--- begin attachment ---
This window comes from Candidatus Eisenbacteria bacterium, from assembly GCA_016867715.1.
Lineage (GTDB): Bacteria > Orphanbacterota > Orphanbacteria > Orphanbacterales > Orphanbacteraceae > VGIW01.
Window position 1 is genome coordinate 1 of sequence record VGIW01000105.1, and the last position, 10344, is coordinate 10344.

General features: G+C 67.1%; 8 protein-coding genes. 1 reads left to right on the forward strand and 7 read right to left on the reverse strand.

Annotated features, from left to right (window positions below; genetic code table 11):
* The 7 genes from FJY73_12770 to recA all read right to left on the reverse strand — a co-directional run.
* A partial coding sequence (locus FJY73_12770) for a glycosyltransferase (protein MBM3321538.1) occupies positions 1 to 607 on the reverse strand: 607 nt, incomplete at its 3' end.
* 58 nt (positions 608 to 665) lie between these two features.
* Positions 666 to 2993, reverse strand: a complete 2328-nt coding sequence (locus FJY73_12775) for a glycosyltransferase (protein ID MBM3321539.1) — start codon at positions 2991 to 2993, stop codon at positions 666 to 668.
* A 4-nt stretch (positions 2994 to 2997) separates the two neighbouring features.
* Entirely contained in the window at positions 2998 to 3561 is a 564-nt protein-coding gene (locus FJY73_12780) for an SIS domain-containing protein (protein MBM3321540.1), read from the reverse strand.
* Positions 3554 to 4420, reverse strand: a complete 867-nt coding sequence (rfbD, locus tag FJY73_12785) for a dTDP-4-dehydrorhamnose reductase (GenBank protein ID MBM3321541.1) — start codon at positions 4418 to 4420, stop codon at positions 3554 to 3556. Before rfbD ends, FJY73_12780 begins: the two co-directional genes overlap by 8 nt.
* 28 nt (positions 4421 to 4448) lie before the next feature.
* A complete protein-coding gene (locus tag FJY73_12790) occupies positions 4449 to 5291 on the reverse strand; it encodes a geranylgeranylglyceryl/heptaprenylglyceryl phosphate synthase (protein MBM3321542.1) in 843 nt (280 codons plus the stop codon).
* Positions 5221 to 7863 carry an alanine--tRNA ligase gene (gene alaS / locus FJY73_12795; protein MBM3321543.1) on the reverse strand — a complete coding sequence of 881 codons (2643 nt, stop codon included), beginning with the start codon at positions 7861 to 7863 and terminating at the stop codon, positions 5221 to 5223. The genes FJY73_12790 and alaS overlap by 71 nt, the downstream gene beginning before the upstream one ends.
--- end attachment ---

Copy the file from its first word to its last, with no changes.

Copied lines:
This window comes from Candidatus Eisenbacteria bacterium, from assembly GCA_016867715.1.
Lineage (GTDB): Bacteria > Orphanbacterota > Orphanbacteria > Orphanbacterales > Orphanbacteraceae > VGIW01.
Window position 1 is genome coordinate 1 of sequence record VGIW01000105.1, and the last position, 10344, is coordinate 10344.

General features: G+C 67.1%; 8 protein-coding genes. 1 reads left to right on the forward strand and 7 read right to left on the reverse strand.

Annotated features, from left to right (window positions below; genetic code table 11):
* The 7 genes from FJY73_12770 to recA all read right to left on the reverse strand — a co-directional run.
* A partial coding sequence (locus FJY73_12770) for a glycosyltransferase (protein MBM3321538.1) occupies positions 1 to 607 on the reverse strand: 607 nt, incomplete at its 3' end.
* 58 nt (positions 608 to 665) lie between these two features.
* Positions 666 to 2993, reverse strand: a complete 2328-nt coding sequence (locus FJY73_12775) for a glycosyltransferase (protein ID MBM3321539.1) — start codon at positions 2991 to 2993, stop codon at positions 666 to 668.
* A 4-nt stretch (positions 2994 to 2997) separates the two neighbouring features.
* Entirely contained in the window at positions 2998 to 3561 is a 564-nt protein-coding gene (locus FJY73_12780) for an SIS domain-containing protein (protein MBM3321540.1), read from the reverse strand.
* Positions 3554 to 4420, reverse strand: a complete 867-nt coding sequence (rfbD, locus tag FJY73_12785) for a dTDP-4-dehydrorhamnose reductase (GenBank protein ID MBM3321541.1) — start codon at positions 4418 to 4420, stop codon at positions 3554 to 3556. Before rfbD ends, FJY73_12780 begins: the two co-directional genes overlap by 8 nt.
* 28 nt (positions 4421 to 4448) lie before the next feature.
* A complete protein-coding gene (locus tag FJY73_12790) occupies positions 4449 to 5291 on the reverse strand; it encodes a geranylgeranylglyceryl/heptaprenylglyceryl phosphate synthase (protein MBM3321542.1) in 843 nt (280 codons plus the stop codon).
* Positions 5221 to 7863 carry an alanine--tRNA ligase gene (gene alaS / locus FJY73_12795; protein MBM3321543.1) on the reverse strand — a complete coding sequence of 881 codons (2643 nt, stop codon included), beginning with the start codon at positions 7861 to 7863 and terminating at the stop codon, positions 5221 to 5223. The genes FJY73_12790 and alaS overlap by 71 nt, the downstream gene beginning before the upstream one ends.